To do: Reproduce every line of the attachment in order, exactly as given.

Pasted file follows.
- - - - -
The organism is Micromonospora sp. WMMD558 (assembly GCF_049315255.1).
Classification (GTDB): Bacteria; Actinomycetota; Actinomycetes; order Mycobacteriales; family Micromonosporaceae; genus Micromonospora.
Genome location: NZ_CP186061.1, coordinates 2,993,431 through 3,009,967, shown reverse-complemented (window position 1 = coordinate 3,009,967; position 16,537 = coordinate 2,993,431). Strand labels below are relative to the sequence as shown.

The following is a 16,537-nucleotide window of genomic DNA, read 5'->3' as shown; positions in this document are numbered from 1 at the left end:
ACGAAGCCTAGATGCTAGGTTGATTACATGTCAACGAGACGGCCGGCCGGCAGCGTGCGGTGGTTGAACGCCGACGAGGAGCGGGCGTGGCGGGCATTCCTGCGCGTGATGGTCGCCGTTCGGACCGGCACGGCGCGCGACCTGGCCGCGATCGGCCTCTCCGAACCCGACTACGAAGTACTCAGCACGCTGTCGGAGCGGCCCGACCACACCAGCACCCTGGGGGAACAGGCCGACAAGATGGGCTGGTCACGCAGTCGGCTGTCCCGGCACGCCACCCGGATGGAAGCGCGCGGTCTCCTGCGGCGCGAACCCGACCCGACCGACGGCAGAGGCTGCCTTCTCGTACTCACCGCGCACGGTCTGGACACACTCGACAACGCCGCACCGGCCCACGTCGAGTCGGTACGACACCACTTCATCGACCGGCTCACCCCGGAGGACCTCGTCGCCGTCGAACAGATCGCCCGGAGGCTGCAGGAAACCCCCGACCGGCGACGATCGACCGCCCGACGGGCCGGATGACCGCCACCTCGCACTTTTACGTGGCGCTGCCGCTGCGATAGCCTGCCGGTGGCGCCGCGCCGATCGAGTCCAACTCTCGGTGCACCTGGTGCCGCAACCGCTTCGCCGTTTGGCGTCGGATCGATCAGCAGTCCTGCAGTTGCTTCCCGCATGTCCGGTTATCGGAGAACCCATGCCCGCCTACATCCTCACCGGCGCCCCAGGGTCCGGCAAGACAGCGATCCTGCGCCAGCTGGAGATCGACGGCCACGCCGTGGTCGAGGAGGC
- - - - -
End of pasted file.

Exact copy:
The organism is Micromonospora sp. WMMD558 (assembly GCF_049315255.1).
Classification (GTDB): Bacteria; Actinomycetota; Actinomycetes; order Mycobacteriales; family Micromonosporaceae; genus Micromonospora.
Genome location: NZ_CP186061.1, coordinates 2,993,431 through 3,009,967, shown reverse-complemented (window position 1 = coordinate 3,009,967; position 16,537 = coordinate 2,993,431). Strand labels below are relative to the sequence as shown.

The following is a 16,537-nucleotide window of genomic DNA, read 5'->3' as shown; positions in this document are numbered from 1 at the left end:
ACGAAGCCTAGATGCTAGGTTGATTACATGTCAACGAGACGGCCGGCCGGCAGCGTGCGGTGGTTGAACGCCGACGAGGAGCGGGCGTGGCGGGCATTCCTGCGCGTGATGGTCGCCGTTCGGACCGGCACGGCGCGCGACCTGGCCGCGATCGGCCTCTCCGAACCCGACTACGAAGTACTCAGCACGCTGTCGGAGCGGCCCGACCACACCAGCACCCTGGGGGAACAGGCCGACAAGATGGGCTGGTCACGCAGTCGGCTGTCCCGGCACGCCACCCGGATGGAAGCGCGCGGTCTCCTGCGGCGCGAACCCGACCCGACCGACGGCAGAGGCTGCCTTCTCGTACTCACCGCGCACGGTCTGGACACACTCGACAACGCCGCACCGGCCCACGTCGAGTCGGTACGACACCACTTCATCGACCGGCTCACCCCGGAGGACCTCGTCGCCGTCGAACAGATCGCCCGGAGGCTGCAGGAAACCCCCGACCGGCGACGATCGACCGCCCGACGGGCCGGATGACCGCCACCTCGCACTTTTACGTGGCGCTGCCGCTGCGATAGCCTGCCGGTGGCGCCGCGCCGATCGAGTCCAACTCTCGGTGCACCTGGTGCCGCAACCGCTTCGCCGTTTGGCGTCGGATCGATCAGCAGTCCTGCAGTTGCTTCCCGCATGTCCGGTTATCGGAGAACCCATGCCCGCCTACATCCTCACCGGCGCCCCAGGGTCCGGCAAGACAGCGATCCTGCGCCAGCTGGAGATCGACGGCCACGCCGTGGTCGAGGAGGC